As the discussion continues, we have not even heard anything back from the person posting the original question. We have no idea if he has a retail or OEM copy of XP. We have no idea if his motherboard is faulty or whether he wants to upgrade. We can only speculate and try to cover as many scenarios as possible in order to answer his question fully.

I think this bandwagon is now getting full.

Collapse -

I dont mind

by nentech In reply to Let's all jump in without ...

If some one jumps in

I may just point them to the posts they may find interesting or start a discussion

But natomega's first line in his post

?It appears that many people have jumped on this issue. However I have not read One relevant correct Answer.?

Was if nothing else rude

I would expect better from a IT Department Manager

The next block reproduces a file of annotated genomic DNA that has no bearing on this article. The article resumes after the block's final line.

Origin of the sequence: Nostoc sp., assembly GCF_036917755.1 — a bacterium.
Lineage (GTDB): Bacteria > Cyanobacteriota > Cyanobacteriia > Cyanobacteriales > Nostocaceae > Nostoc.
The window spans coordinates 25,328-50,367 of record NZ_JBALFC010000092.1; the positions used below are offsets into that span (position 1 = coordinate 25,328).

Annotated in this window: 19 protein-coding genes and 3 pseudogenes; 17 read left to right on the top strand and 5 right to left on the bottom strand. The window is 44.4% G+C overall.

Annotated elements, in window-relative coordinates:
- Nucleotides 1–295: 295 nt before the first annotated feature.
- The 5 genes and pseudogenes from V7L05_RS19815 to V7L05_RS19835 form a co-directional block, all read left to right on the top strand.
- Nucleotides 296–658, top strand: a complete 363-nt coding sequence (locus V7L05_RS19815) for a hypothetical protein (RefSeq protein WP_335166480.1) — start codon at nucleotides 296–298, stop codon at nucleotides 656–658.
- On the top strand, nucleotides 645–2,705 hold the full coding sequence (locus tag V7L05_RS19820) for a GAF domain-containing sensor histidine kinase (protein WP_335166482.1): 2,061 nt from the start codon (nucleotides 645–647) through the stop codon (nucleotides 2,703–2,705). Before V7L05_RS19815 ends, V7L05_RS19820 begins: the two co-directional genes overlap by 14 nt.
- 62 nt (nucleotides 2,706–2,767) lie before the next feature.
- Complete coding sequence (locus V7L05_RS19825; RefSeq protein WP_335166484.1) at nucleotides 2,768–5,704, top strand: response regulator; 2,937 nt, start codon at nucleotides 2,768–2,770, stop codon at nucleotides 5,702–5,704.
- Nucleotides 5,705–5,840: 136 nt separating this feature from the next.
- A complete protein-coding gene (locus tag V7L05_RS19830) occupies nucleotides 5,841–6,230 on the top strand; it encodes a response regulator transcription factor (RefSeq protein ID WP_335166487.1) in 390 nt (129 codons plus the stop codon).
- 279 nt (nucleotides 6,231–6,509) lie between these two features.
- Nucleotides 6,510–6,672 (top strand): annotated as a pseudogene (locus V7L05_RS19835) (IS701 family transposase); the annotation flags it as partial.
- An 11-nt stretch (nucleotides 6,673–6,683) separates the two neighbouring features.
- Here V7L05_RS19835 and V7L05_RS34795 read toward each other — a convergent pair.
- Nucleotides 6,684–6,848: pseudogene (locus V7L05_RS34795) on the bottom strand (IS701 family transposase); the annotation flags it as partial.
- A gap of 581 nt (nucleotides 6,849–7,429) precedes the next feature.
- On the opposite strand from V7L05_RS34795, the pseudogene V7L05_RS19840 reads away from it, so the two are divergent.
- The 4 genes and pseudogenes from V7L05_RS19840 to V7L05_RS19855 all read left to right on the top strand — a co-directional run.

So nice know someone thinks everybody else was wasting their time.

I have not always read all the posts in a discussion
But those were the Linux verses windows ones

They just go on and on and on
Deeper and deeper and I get tired of looking for something of real value

Collapse -

It is not always necessary

by RobPatten In reply to I dont mind

I quite agree, it is not always necessary to read an entire thread. However if he had even skimmed through a couple or looked over the subject lines before posting it would have made him look a bit less arrogant in assuming that nobody else had hit the nail on the head.

The fact is there is no definitive "right answer" here because we do not have enough information from the person who asked the original question.

However, there have been many excellent and accurate posts, some more relevant than others to the discussion.